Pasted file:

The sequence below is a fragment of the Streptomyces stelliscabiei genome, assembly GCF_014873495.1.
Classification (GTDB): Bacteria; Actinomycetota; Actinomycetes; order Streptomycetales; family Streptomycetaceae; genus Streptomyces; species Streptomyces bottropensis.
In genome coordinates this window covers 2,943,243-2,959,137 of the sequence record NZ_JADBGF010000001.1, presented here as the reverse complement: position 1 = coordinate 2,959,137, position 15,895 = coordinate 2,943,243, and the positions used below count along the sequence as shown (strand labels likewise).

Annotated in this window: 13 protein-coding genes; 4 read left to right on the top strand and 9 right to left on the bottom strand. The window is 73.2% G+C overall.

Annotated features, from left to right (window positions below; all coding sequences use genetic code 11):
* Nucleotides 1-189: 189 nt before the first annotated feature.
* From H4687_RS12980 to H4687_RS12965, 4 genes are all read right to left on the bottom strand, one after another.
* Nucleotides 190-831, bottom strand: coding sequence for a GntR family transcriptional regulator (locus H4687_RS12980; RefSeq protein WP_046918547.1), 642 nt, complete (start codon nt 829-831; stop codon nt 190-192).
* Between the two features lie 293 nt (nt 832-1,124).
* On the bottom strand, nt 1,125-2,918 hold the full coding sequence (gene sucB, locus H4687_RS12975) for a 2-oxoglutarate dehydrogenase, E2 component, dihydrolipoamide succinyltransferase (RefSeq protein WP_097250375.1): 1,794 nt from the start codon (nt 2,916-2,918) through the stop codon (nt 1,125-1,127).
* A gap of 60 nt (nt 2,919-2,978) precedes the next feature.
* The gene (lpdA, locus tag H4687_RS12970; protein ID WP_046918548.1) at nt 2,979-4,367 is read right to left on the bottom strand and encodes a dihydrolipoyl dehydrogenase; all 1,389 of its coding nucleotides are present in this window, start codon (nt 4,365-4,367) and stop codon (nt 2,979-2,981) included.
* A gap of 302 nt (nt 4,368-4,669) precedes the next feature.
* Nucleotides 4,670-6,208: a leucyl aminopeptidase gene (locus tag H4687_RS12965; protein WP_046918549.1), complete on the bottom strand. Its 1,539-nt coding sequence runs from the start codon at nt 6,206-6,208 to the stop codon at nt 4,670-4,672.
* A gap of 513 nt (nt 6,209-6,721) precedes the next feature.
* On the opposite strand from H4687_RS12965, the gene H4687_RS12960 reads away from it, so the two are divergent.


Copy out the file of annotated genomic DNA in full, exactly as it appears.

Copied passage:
The sequence below is a fragment of the Streptomyces stelliscabiei genome, assembly GCF_014873495.1.
Classification (GTDB): Bacteria; Actinomycetota; Actinomycetes; order Streptomycetales; family Streptomycetaceae; genus Streptomyces; species Streptomyces bottropensis.
In genome coordinates this window covers 2,943,243-2,959,137 of the sequence record NZ_JADBGF010000001.1, presented here as the reverse complement: position 1 = coordinate 2,959,137, position 15,895 = coordinate 2,943,243, and the positions used below count along the sequence as shown (strand labels likewise).

Annotated in this window: 13 protein-coding genes; 4 read left to right on the top strand and 9 right to left on the bottom strand. The window is 73.2% G+C overall.

Annotated features, from left to right (window positions below; all coding sequences use genetic code 11):
* Nucleotides 1-189: 189 nt before the first annotated feature.
* From H4687_RS12980 to H4687_RS12965, 4 genes are all read right to left on the bottom strand, one after another.
* Nucleotides 190-831, bottom strand: coding sequence for a GntR family transcriptional regulator (locus H4687_RS12980; RefSeq protein WP_046918547.1), 642 nt, complete (start codon nt 829-831; stop codon nt 190-192).
* Between the two features lie 293 nt (nt 832-1,124).
* On the bottom strand, nt 1,125-2,918 hold the full coding sequence (gene sucB, locus H4687_RS12975) for a 2-oxoglutarate dehydrogenase, E2 component, dihydrolipoamide succinyltransferase (RefSeq protein WP_097250375.1): 1,794 nt from the start codon (nt 2,916-2,918) through the stop codon (nt 1,125-1,127).
* A gap of 60 nt (nt 2,919-2,978) precedes the next feature.
* The gene (lpdA, locus tag H4687_RS12970; protein ID WP_046918548.1) at nt 2,979-4,367 is read right to left on the bottom strand and encodes a dihydrolipoyl dehydrogenase; all 1,389 of its coding nucleotides are present in this window, start codon (nt 4,365-4,367) and stop codon (nt 2,979-2,981) included.
* A gap of 302 nt (nt 4,368-4,669) precedes the next feature.
* Nucleotides 4,670-6,208: a leucyl aminopeptidase gene (locus tag H4687_RS12965; protein WP_046918549.1), complete on the bottom strand. Its 1,539-nt coding sequence runs from the start codon at nt 6,206-6,208 to the stop codon at nt 4,670-4,672.
* A gap of 513 nt (nt 6,209-6,721) precedes the next feature.
* On the opposite strand from H4687_RS12965, the gene H4687_RS12960 reads away from it, so the two are divergent.